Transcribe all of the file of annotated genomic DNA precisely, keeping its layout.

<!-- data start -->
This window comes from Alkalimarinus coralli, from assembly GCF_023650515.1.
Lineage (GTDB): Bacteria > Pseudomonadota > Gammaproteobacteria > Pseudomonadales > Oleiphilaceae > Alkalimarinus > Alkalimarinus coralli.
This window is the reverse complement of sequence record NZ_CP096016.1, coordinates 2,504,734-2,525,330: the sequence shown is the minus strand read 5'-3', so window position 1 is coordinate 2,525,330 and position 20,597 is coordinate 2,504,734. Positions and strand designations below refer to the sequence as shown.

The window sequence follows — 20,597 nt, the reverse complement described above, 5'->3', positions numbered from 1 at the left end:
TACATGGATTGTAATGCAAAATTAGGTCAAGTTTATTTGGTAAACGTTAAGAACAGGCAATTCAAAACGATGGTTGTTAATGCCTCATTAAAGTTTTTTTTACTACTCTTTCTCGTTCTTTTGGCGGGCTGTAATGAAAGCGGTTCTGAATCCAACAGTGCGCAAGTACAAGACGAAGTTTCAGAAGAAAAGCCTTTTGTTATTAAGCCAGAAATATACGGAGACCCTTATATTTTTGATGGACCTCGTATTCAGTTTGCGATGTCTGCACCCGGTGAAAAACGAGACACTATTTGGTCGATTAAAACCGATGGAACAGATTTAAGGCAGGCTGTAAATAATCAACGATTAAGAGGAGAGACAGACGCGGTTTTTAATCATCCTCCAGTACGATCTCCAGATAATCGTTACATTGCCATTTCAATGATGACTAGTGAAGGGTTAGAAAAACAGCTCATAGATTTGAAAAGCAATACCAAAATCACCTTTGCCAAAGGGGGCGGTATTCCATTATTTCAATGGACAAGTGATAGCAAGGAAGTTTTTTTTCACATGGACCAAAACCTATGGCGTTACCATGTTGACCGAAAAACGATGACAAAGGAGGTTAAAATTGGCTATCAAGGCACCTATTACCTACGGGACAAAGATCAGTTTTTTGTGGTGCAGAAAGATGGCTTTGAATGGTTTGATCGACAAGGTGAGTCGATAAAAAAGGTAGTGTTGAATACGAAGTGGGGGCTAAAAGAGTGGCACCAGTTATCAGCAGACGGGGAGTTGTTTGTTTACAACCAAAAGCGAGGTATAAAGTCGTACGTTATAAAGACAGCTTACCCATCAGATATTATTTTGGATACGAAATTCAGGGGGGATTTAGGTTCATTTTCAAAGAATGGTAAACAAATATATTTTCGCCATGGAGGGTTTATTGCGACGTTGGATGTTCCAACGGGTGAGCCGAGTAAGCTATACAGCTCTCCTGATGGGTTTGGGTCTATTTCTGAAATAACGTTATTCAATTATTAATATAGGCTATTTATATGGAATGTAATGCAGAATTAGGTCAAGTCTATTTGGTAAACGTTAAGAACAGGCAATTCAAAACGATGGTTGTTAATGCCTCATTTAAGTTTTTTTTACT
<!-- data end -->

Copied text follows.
This window comes from Alkalimarinus coralli, from assembly GCF_023650515.1.
Lineage (GTDB): Bacteria > Pseudomonadota > Gammaproteobacteria > Pseudomonadales > Oleiphilaceae > Alkalimarinus > Alkalimarinus coralli.
This window is the reverse complement of sequence record NZ_CP096016.1, coordinates 2,504,734-2,525,330: the sequence shown is the minus strand read 5'-3', so window position 1 is coordinate 2,525,330 and position 20,597 is coordinate 2,504,734. Positions and strand designations below refer to the sequence as shown.

The window sequence follows — 20,597 nt, the reverse complement described above, 5'->3', positions numbered from 1 at the left end:
TACATGGATTGTAATGCAAAATTAGGTCAAGTTTATTTGGTAAACGTTAAGAACAGGCAATTCAAAACGATGGTTGTTAATGCCTCATTAAAGTTTTTTTTACTACTCTTTCTCGTTCTTTTGGCGGGCTGTAATGAAAGCGGTTCTGAATCCAACAGTGCGCAAGTACAAGACGAAGTTTCAGAAGAAAAGCCTTTTGTTATTAAGCCAGAAATATACGGAGACCCTTATATTTTTGATGGACCTCGTATTCAGTTTGCGATGTCTGCACCCGGTGAAAAACGAGACACTATTTGGTCGATTAAAACCGATGGAACAGATTTAAGGCAGGCTGTAAATAATCAACGATTAAGAGGAGAGACAGACGCGGTTTTTAATCATCCTCCAGTACGATCTCCAGATAATCGTTACATTGCCATTTCAATGATGACTAGTGAAGGGTTAGAAAAACAGCTCATAGATTTGAAAAGCAATACCAAAATCACCTTTGCCAAAGGGGGCGGTATTCCATTATTTCAATGGACAAGTGATAGCAAGGAAGTTTTTTTTCACATGGACCAAAACCTATGGCGTTACCATGTTGACCGAAAAACGATGACAAAGGAGGTTAAAATTGGCTATCAAGGCACCTATTACCTACGGGACAAAGATCAGTTTTTTGTGGTGCAGAAAGATGGCTTTGAATGGTTTGATCGACAAGGTGAGTCGATAAAAAAGGTAGTGTTGAATACGAAGTGGGGGCTAAAAGAGTGGCACCAGTTATCAGCAGACGGGGAGTTGTTTGTTTACAACCAAAAGCGAGGTATAAAGTCGTACGTTATAAAGACAGCTTACCCATCAGATATTATTTTGGATACGAAATTCAGGGGGGATTTAGGTTCATTTTCAAAGAATGGTAAACAAATATATTTTCGCCATGGAGGGTTTATTGCGACGTTGGATGTTCCAACGGGTGAGCCGAGTAAGCTATACAGCTCTCCTGATGGGTTTGGGTCTATTTCTGAAATAACGTTATTCAATTATTAATATAGGCTATTTATATGGAATGTAATGCAGAATTAGGTCAAGTCTATTTGGTAAACGTTAAGAACAGGCAATTCAAAACGATGGTTGTTAATGCCTCATTTAAGTTTTTTTTACT